Elevated blood lipid levels
Incidence and causes
In Switzerland nearly one in three people have unhealthy blood lipid levels.
Blood lipids refers to cholesterol, fat-soluble vitamins and triglycerides. Cholesterol is a substance similar to fat. It performs numerous functions in the body, for instance as a constituent of cell walls or as a starting substance for the production of various hormones. Furthermore, the digestion-promoting bile acids are produced from cholesterol.
There are various risk factors for an unhealthy increase in blood lipids. Many people with high blood lipid levels are found to have several of these factors, such as unbalanced diet, disease, genetic predisposition, excessive alcohol consumption or certain medicinal products. Age and gender also play an important, but unfortunately unalterable, role. Blood lipid levels increase slightly with age, but this increase happens far more slowly in women than men.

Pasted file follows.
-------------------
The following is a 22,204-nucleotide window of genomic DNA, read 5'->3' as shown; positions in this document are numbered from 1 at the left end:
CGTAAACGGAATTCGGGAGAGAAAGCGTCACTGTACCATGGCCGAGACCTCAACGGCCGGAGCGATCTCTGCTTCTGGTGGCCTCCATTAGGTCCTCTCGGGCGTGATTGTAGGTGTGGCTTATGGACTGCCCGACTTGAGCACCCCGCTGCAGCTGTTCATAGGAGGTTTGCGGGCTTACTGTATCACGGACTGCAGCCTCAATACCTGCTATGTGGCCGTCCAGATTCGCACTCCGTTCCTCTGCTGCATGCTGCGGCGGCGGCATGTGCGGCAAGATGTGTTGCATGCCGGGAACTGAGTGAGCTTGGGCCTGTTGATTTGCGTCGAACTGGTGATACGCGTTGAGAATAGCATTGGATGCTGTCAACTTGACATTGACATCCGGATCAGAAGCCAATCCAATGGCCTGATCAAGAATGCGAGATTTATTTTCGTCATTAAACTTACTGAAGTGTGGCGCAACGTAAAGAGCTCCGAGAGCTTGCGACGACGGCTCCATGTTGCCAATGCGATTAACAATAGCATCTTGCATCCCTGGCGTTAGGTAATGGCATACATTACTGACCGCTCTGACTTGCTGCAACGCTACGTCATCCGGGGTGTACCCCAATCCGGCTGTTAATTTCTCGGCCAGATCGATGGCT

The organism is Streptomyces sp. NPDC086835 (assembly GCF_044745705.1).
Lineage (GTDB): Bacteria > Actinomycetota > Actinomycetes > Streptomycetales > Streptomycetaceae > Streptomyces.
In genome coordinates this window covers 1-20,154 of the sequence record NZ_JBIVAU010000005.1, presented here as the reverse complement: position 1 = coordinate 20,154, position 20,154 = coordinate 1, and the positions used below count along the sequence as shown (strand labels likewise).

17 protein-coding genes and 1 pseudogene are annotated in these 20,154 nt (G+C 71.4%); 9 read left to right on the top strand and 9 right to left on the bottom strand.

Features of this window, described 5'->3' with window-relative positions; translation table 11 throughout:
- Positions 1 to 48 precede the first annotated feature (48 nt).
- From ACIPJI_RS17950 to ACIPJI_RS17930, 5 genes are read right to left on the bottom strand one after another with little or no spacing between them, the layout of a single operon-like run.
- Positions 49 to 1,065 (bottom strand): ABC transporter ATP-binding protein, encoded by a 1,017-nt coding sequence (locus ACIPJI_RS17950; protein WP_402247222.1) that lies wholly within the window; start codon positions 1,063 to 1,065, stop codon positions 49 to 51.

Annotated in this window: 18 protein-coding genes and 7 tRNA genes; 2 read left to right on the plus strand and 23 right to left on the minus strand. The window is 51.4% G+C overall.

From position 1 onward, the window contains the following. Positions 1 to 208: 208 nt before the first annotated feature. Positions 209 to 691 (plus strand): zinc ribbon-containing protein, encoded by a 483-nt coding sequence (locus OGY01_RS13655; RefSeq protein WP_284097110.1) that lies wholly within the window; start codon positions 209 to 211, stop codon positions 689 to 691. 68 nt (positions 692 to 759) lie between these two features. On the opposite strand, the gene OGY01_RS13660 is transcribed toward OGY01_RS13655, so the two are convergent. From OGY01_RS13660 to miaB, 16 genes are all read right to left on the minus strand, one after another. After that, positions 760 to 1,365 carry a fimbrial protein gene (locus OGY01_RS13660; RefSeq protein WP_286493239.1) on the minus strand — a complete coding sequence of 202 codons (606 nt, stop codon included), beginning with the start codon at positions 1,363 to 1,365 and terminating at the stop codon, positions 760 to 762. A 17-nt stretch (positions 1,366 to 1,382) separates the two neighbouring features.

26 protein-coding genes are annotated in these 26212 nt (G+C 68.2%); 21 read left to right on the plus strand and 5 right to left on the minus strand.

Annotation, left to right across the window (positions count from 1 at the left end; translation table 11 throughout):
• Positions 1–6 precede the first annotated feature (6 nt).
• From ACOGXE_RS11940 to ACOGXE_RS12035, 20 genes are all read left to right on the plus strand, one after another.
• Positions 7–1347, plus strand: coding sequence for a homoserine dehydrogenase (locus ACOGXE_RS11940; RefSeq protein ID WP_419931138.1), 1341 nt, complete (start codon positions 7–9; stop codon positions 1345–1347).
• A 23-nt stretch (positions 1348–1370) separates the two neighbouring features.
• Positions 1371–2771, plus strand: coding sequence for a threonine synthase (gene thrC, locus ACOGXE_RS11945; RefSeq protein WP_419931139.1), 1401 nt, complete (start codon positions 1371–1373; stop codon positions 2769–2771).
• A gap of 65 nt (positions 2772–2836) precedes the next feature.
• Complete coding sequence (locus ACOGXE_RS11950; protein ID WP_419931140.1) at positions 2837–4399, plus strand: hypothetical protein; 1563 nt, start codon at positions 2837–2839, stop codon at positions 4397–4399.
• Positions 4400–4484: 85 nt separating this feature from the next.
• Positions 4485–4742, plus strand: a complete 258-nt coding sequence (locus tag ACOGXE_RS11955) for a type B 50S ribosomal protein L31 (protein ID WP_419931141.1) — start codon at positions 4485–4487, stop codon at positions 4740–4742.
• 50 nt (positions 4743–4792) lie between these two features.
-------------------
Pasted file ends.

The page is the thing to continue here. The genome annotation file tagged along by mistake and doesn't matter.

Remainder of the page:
Symptoms of elevated blood lipid levels
In fact, elevated or unhealthy blood lipid levels usually do not cause any symptoms. Nevertheless, they are dangerous. Several major studies have shown that an increased cholesterol level (together with smoking, high blood pressure and raised blood sugar) is an important risk factor for cardiovascular disease. Too much cholesterol in the blood encourages arteriosclerosis (narrowing or even blockage of an artery) and is partly responsible for people suffering a heart attack, stroke or blockage of leg arteries (“smoker’s leg”).
Detecting elevated blood lipid levels
What is known as total cholesterol together with LDL-cholesterol, HDL-cholesterol and triglycerides are measured to determine the level of lipids in the blood. Normally – in healthy children or many members of indigenous populations, for instance – the blood cholesterol level is below 4 mmol/l. However, in industrialized countries (including Switzerland) a lot of people have a higher cholesterol level. This is due to the modern lifestyle with unbalanced diet, lack of exercise, obesity, etc. High cholesterol levels are one reason why the incidence of cardiovascular disease is high in the industrialized world.
A doctor must decide whether elevated blood lipid levels require treatment, by assessing not only the blood lipids, but also a patient’s general state of health and other risk factors for cardiovascular disease. There are various medicines available for lowering elevated blood lipids. Which drug is used depends on which blood lipid is high and which medication is best tolerated by the patient.